Yom HaDin The Day of Judgment Rosh Hashanah and Yom Kippur is both Yom HaDin Yom haKatzir The Day of Harvest The Festival of Shavuot as the the Festival of Harvest Yom HaPedut The Day of Redemption A term for Yom Kippur Yom HaShoah Holocaust Remembrance Day Day of commemorating the Holocaust; it is observed one week prior to Yom HaZikkaron Yom HaZikkaron The Day of Remembrance Yisraeli Memorial Day for Yisrael's fallen soldiers, observed for the twenty-four-hour period just prior to Yom HaAtzmaut Yom Kippur (al. Yom HaKippurim) Day of Atonement The holiest day of the Jewish year. It is marked by fasting from sundown on the ninth day of Tishri to sunset of the tenth. On this day, Jews ask for forgiveness for their sins. The climax of the ten-day period of repentance that begins with Rosh Hashanah, the Day of Judgment. There is a midrashic statement that G-d modeled the world like an architect, and it would not stand until He created repentance Yom Kippur Katan To emphasize the spiritual character of Rosh Chodesh and renewal, a little (minor) Yom Kippur precedes the feast of the new moon; the congregation offers petitions for divine forgiveness, followed by the confessions of sins and Shema' Yisrael before the open Ark.
It is observed as a fast-day by Kabbalistically minded Jews, who recite special prayers for forgiveness (selichot) during the Minchah service of the day.
Rabbi Isaiah Horowitz, who died in Tiberias (1630), refers to Yom Kippur Katan in these terms: "Following the custom of very saintly men, one ought to repent and make restitution in monetary as well as in personal matters, that he may enter the new month as pure as a new-born infant." The fasting, however, is not obligatory on the day preceding Rosh Chodesh
Yom Teruah Day of the Awakening Blast A name for Rosh Hashanah, the New Year on the Hebrew civil calendar Yom Tov (pl. Yamim Tovim) A Good Day; a Holiday The term yom tov applied to all festivals, connotes joy and festivity. The Torah often tells us to rejoice on festive occasions (Devarim 12:18, 14:26, 16:11, 14, 26:11; 27:7). The Jewish codes of law emphasize the idea that it is a mitzvah, a religious duty, to be gald at heart and joyful on the festivals. Maimonides writes: "Women should have clothes and pretty trinkets bought for them, according to a man's means... And while one eats and drinks, it is his duty to feed the stranger, the orphan, the widow, and other poor and unfortunate people, for he...who eats and drinks with his wife and family, without giving anything to eat and drink to the poor and the distressed - his meal is not a rejoicing divinely commanded, but a rejoicing of his stomach... a disgrace to those who indulge in it" (Yad, Yom Tov 6:18). Appropriate passages are read from the Torah and the Prophets as part of the congregational services, which include a Musaf describing the festival offerings in Temple times.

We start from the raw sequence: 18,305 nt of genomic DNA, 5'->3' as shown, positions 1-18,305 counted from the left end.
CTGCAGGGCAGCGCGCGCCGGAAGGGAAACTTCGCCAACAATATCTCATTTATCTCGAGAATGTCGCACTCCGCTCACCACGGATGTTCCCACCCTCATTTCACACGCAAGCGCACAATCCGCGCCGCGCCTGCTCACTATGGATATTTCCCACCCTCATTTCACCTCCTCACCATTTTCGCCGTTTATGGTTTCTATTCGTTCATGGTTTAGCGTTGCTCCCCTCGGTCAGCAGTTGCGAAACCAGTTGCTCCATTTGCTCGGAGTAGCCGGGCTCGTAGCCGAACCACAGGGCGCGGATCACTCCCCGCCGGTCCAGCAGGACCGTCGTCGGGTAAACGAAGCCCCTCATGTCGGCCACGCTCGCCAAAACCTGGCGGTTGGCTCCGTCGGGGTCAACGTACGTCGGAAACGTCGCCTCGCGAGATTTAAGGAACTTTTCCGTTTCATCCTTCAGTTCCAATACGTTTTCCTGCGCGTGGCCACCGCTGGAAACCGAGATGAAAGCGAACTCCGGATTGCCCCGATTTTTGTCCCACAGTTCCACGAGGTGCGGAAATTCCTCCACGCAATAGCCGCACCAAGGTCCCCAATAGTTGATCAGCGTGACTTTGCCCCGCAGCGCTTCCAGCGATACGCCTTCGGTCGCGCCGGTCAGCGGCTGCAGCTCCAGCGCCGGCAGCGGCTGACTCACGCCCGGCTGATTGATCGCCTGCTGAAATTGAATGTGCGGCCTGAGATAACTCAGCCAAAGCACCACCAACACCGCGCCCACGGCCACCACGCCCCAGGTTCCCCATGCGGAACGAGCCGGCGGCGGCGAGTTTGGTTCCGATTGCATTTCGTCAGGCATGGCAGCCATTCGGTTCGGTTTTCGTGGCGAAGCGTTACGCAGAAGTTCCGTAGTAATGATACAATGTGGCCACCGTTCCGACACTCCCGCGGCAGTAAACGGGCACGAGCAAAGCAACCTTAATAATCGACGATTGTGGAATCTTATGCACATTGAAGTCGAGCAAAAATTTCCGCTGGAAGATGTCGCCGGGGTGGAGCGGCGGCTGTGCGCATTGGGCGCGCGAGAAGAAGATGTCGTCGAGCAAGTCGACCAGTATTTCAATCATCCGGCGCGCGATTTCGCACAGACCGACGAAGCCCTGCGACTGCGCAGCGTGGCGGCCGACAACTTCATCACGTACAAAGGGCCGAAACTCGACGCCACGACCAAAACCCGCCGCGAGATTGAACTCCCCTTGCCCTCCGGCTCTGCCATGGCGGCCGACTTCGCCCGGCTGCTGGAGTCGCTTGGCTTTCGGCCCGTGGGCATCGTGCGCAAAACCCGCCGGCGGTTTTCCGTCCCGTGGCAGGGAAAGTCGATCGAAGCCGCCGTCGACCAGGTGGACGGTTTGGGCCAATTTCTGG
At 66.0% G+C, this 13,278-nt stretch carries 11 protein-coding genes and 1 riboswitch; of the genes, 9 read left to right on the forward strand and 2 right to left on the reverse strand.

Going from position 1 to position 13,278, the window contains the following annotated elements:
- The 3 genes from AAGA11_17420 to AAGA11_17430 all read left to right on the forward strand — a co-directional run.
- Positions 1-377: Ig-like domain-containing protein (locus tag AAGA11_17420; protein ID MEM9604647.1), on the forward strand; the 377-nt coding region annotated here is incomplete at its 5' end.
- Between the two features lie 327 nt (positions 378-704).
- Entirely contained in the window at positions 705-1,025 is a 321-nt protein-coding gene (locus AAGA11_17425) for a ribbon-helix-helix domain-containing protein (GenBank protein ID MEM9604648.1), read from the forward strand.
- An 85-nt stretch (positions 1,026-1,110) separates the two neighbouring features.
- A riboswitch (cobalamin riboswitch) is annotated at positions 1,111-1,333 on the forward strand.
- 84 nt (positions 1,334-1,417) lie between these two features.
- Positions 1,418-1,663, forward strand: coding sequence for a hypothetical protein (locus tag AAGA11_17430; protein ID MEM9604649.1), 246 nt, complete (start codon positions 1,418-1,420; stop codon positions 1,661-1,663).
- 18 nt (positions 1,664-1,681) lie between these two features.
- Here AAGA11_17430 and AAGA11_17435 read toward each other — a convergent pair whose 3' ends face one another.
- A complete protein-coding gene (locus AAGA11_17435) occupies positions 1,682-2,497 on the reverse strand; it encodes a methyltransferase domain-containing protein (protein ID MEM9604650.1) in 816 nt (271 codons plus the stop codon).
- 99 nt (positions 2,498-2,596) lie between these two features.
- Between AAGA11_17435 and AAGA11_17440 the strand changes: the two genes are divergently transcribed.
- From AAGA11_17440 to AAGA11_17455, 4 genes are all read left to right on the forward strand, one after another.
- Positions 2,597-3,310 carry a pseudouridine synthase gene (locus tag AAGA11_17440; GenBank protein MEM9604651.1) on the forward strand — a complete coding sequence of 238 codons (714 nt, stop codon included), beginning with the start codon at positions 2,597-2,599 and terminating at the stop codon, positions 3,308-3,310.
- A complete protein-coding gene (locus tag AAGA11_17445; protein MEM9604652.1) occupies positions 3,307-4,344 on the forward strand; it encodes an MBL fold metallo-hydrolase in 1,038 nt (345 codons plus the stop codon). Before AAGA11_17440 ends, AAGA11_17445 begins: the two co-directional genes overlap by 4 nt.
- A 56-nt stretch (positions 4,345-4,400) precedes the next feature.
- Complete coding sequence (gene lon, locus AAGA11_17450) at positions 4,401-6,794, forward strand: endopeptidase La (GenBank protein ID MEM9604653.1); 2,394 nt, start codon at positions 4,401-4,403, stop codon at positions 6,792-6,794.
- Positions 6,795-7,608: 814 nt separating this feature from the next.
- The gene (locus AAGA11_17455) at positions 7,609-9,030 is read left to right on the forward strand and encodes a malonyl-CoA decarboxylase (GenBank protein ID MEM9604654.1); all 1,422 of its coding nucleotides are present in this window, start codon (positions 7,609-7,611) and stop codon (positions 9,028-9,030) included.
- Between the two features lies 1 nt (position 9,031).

In the Megillat Taanit, an ancient calendar of joyous events in the history of the Jewish people during the Hellenistic and Roman periods, a considerable number of semi holidays are listed when public fasts are not to be observed. Most of them ceased to be kept when the memory of the events they celebrated faded out in the course of time. On the other hand, new semi holidays are declared on rare occasions, such as the Yom ha-Atzmaut (Yisrael's Independence Day) on the 5th of Iyar, proclaimed in 1948 in celebration of the establishment of the State of Yisrael
Yom Yerushalayim Holiday celebrating the reunification of Jerusalem in the hands of the modern state of Yisrael Yonah (Jonah) Dove One of the minor prophets, noted for being swallowed by a big fish and emerging unscathed. The Sefer Yonah, the fifth book of the twelve Minor Prophets, records a prophets experiences rather than his utterances. The Sefer Yonah contains the noblest expression of the universality of religion, is designed to show that kindness of heart and readiness to repent may be found everywhere among men. Yontif A collapsed form in Yiddish for yom tov Yosef Joseph Meaning "G-d Will Add," "Increase." One of the twelve sons of Yaakov, and one of the two sons of Yaakov and Rachel Yose HaGelili 1st century Tanna, colleague of Rabbi Akiva and one of the leading scholars of his day Yotzer Giver of Light Yotzer is the name given to a variety of prayer-poems (piyyutim), inserted within the framework of the Shema' during the morning service of festivals. The term is derived from the phrase yotzer or (he forms light), used in the so-called yotzer benediction that precedes the Shema'; it emphasizes the goodness of the Creator of light who daily renews the creation. The plural form yotzerot is sometimes misapplied to piyyutim or liturgical hymns in general Yovel Jubilee The year at the end of a fifty year cycle. Every 50th year agricultural land in Yisrael is to remain unplanted, while land ownership is to be totally redistributed into equal family shares. The word yovel refers to the blowing of shofarot (trumpets) to announce the year